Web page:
But for more ordinary mortals, figuring out how to look sharp can seem even more elusive than nabbing a date with a leading lady.
Enter the Trunk Club, a new Chicago-based service that's part Fifth Avenue, part Silicon Valley, and aims to take the guesswork, the legwork and the aggravation out of shopping for professional men.
The Web-based service, which calls itself a "designer clothing outfitter," takes a man's measure over the internet, sends him skads of clothes via FedEx, and offers guys the complimentary two-cents of a personal stylist, over Skype.
"Walking into a large and overwhelming shopping environment just is not that fun for guys," said Brian Spaly, CEO of Trunk Club. "Women are more programmed to browse and enjoy sort of that aspect of sort of walking around and the art of shopping, and they're better at it than we are."
Dan Spradling a 25-year-old who works in finance, moved from small town Michigan to New York City for a new job, he quickly realized he'd have to up his sartorial game. Spradling, who regularly rocked cargo shorts when he wasn't at work, and considered himself well-dressed if his shorts were hole-free, signed up for the service.
"They don't let you into clubs in sweatpants and flip flops,'' said Spradling. "So unfortunately, I did have to get some clothes and real shoes." Trunk Club members join on the web and explain their needs. Then FedEx delivers a box of hand-picked items.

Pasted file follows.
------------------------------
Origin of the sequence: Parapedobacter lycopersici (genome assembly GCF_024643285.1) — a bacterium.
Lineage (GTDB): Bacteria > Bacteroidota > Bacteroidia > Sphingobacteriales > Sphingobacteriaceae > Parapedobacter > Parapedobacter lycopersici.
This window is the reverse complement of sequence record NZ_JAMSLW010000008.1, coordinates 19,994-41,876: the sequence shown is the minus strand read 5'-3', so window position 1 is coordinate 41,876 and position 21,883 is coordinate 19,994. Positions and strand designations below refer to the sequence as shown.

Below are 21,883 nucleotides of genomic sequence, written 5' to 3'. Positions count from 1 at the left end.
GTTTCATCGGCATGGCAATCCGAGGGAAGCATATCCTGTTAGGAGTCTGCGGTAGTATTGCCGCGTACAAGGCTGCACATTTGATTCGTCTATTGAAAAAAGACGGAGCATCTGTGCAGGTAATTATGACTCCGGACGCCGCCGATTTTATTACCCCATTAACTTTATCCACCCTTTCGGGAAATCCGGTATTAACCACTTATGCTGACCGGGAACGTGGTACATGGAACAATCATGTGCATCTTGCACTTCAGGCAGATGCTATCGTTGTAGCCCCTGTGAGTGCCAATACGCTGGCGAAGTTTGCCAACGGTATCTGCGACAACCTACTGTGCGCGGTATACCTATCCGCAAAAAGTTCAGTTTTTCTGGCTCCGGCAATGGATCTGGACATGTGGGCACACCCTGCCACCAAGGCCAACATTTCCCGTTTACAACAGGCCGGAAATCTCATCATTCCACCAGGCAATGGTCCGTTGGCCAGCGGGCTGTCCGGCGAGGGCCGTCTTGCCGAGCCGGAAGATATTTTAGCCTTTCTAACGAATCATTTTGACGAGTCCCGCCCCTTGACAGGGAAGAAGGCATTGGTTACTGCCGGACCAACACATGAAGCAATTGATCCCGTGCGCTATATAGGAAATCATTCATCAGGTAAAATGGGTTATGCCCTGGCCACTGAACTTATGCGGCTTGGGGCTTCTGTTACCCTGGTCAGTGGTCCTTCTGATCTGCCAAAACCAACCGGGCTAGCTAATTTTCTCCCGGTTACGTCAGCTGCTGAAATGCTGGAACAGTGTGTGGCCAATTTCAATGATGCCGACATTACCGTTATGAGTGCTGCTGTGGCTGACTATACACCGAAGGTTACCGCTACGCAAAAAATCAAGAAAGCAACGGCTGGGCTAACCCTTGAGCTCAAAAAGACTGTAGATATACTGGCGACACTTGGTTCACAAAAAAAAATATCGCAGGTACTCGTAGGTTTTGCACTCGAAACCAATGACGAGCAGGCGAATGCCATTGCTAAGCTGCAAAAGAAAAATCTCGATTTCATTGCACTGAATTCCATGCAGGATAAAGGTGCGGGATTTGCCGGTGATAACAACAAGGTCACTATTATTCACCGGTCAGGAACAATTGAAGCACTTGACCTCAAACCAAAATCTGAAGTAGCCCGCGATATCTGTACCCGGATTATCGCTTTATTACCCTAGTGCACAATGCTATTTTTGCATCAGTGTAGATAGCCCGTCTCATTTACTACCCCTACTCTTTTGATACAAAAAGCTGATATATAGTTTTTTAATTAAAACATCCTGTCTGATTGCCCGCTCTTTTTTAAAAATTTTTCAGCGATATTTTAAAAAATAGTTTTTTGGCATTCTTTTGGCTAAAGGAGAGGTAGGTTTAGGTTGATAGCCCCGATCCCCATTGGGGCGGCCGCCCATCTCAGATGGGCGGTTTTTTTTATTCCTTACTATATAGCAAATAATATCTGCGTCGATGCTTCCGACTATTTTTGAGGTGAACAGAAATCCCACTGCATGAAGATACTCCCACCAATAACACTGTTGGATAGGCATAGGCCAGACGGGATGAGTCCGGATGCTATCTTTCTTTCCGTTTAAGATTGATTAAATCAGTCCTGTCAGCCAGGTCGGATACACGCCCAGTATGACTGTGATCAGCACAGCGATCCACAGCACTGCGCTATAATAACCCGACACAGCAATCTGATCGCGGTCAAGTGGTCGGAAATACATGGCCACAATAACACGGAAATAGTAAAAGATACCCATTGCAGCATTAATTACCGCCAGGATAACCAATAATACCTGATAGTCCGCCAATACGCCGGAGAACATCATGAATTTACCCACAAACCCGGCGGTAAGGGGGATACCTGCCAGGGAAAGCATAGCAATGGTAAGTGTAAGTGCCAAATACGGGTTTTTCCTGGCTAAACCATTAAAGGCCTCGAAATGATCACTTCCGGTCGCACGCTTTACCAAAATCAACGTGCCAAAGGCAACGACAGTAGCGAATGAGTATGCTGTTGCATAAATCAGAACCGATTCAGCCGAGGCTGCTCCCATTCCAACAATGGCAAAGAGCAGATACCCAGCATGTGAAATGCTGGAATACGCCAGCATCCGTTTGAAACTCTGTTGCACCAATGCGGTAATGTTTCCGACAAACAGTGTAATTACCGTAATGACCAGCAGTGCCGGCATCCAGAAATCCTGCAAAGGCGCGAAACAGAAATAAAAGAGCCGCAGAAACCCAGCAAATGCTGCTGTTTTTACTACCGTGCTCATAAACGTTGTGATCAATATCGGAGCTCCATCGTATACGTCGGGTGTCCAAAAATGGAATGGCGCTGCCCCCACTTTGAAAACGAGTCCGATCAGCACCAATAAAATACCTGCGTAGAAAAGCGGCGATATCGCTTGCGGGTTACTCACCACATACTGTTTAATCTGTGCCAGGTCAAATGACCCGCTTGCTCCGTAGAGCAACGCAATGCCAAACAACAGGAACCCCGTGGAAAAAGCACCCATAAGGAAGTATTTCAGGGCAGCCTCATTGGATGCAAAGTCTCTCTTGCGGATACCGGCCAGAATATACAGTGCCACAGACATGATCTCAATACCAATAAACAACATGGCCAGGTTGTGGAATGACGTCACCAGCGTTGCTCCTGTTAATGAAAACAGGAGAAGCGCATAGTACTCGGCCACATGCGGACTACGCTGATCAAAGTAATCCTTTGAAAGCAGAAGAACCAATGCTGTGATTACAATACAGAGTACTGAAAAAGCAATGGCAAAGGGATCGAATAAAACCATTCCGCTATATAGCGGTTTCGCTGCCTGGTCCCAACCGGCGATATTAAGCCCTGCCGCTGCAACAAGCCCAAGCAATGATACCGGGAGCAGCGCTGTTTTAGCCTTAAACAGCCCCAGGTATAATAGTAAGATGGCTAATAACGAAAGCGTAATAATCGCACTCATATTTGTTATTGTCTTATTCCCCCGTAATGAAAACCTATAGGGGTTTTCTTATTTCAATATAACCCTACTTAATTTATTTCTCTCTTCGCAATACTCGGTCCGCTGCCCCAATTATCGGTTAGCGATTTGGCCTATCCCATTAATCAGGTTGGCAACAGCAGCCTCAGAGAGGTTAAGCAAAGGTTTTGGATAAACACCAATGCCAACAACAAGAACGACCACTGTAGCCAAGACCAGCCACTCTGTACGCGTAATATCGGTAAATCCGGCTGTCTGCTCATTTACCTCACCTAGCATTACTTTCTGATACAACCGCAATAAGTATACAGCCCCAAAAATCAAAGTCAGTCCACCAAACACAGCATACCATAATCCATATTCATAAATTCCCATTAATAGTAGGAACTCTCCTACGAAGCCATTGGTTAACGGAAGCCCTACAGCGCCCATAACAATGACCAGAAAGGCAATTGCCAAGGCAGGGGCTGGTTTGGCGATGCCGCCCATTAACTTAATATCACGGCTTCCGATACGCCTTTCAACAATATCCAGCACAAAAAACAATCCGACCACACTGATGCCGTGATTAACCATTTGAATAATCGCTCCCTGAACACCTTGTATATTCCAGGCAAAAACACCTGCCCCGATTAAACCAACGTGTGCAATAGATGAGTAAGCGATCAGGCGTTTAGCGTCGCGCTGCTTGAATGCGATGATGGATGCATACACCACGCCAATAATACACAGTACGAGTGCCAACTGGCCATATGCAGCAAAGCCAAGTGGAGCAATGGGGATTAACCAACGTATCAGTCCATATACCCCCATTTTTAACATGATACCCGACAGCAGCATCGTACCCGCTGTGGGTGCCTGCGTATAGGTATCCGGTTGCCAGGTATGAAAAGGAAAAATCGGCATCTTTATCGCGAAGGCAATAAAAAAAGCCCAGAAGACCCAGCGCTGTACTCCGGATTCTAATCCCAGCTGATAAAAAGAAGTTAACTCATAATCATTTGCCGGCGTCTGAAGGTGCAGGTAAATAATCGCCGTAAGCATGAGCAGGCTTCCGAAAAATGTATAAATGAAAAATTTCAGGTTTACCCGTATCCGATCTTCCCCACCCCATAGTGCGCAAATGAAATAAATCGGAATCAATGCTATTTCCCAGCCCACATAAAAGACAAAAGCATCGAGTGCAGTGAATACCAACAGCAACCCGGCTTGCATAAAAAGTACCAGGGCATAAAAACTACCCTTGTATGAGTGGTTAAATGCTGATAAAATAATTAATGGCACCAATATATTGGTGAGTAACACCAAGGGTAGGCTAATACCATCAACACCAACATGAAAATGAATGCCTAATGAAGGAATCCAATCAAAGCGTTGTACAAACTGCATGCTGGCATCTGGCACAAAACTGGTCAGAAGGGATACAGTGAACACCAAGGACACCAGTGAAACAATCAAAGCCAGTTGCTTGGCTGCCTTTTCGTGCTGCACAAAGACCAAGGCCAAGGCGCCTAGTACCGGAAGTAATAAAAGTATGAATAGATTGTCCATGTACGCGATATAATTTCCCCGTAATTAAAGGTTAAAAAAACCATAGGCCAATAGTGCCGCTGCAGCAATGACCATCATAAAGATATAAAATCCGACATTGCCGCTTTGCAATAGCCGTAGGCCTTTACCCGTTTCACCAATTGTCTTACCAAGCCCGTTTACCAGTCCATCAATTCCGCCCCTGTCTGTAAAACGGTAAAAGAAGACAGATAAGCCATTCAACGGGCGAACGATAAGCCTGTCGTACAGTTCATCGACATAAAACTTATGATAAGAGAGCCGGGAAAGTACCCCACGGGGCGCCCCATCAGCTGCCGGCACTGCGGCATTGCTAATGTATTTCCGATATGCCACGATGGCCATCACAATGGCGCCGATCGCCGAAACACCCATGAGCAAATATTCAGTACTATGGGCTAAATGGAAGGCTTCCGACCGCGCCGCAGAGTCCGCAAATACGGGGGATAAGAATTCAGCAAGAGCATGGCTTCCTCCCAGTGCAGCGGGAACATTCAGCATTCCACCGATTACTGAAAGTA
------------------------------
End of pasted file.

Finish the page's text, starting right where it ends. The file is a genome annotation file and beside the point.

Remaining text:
While Trunk Club Lead Stylist Michael Barkin watched via Skype, Spradling recently modeled his first batch of clothes.
As Spradling tried on a green plaid Ben Sherman shirt, Barkin told him, "I'm basically going to walk you through each different piece and how to wear it and what it'll coordinate with."
Barkin: Is it restrictive?
Spradling: The button is pulling a little at the top.
Barkin: Maybe we'll try another size?
Spradling: It's not my fault I was born with gorilla proportions.
Besides the too-tight top, most of the other items were a hit, including some much-needed new shorts. Spradling's online fitting took 30 minutes.
No driving. No lines. And no endless on-line browsing.
"This is more clothes than I've tried on in a year," said Spradling. "I'm glad I can do it in front of an audience."
Consultations and shipping are free, and customers can return what they don't want without paying for shipping.
Spaly said sports shirts are a top selling item.
He founded Trunk Club last year, his second e-fashion start–up. As a graduate of Stanford's Business school, he created what would become Bonobos, a line of colorful lightweight men's pants available online. Seeing a gap in the men's clothing market, Spaly went on to become one of the founders and CEO of Trunk Club.
On average, Trunk Club members keep about half of what they are sent, spending between $500 - $1000 on their first purchase, said Spaly, who sees many customers ordering about once a season.
The company, which is based in Chicago, has members all over the country and does in-house fittings at their trendy loft space for locals and any businessmen who want to schedule an appointment while passing through.